US health authorities are calling for a pause in the use of the Johnson & Johnson Covid-19 vaccine, after reports of extremely rare blood clotting cases.
The Food and Drug Administration (FDA) said six cases in 6.8 million doses had been reported and it was acting “out of an abundance of caution”.
Johnson & Johnson said it was also delaying its vaccine rollout in Europe.
The US move follows similar rare cases in the AstraZeneca vaccine, which has prompted some curbs in its use.
The US has by far the most confirmed cases of Covid-19 – more than 31 million – with more than 562,000 deaths, another world high.
The picture for the virus in the US is complicated, though, with some areas in the north seeing surges in infections, the south less, and with the figures not always reflecting inoculation numbers.
The Johnson & Johnson jab was approved in the US on 27 February and its use has been more limited so far than that of the Pfizer-BioNTech and Moderna doses.
Nevertheless, the government had hoped for hundreds of thousands of vaccinations of the jab every week as it is single-shot and its storage at common refrigerator temperatures makes it easier to distribute.
It is also known as the Janssen vaccine, named after the Belgian company that makes it.
South Africa became the first country in the world to administer the jab, and nearly 300,000 health workers have received it since mid-February. Health authorities there have not yet decided whether the roll out will continue.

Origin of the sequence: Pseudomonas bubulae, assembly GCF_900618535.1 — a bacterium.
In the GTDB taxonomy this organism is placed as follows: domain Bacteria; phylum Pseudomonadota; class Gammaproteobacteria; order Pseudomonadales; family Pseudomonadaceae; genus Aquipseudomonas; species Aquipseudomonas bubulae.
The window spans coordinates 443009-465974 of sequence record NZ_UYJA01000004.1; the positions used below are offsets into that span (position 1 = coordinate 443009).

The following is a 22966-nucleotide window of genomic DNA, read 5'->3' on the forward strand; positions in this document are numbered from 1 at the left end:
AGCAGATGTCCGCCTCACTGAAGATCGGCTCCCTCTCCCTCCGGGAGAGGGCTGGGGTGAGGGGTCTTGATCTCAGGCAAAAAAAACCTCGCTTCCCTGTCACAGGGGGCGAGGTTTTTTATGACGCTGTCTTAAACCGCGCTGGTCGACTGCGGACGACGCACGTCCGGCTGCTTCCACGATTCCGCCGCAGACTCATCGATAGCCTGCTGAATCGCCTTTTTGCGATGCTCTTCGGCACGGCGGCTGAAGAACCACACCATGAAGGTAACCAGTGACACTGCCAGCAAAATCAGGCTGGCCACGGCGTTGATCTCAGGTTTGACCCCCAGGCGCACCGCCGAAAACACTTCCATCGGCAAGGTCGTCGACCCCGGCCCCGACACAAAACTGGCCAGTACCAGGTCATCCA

The vaccine is yet to be approved in the UK, although 30 million doses are on pre-order. The Department of Health said the rollout delay would not affect vaccine supplies in the UK, or derail the aim to offer a jab to all adults by the end of July.
What is the recommendation?
In a joint statement, the FDA and the Centers for Disease Control and Prevention (CDC) said they were “reviewing data involving six reported US cases of a rare and severe type of blood clot in individuals after receiving the J&J vaccine”.
It said the clotting was called cerebral venous sinus thrombosis (CVST).
The statement said that this type of blood clot needed a different treatment than usual.
The common treatment – an anticoagulant drug called heparin – “may be dangerous”, it said.
Pending a further review, the FDA and CDC recommended “a pause in the use of this vaccine out of an abundance of caution”.
This was to “ensure that the health care provider community is aware of the potential for these adverse events”.
All six cases were in women aged between 18 and 48, with symptoms appearing six to 13 days after vaccination.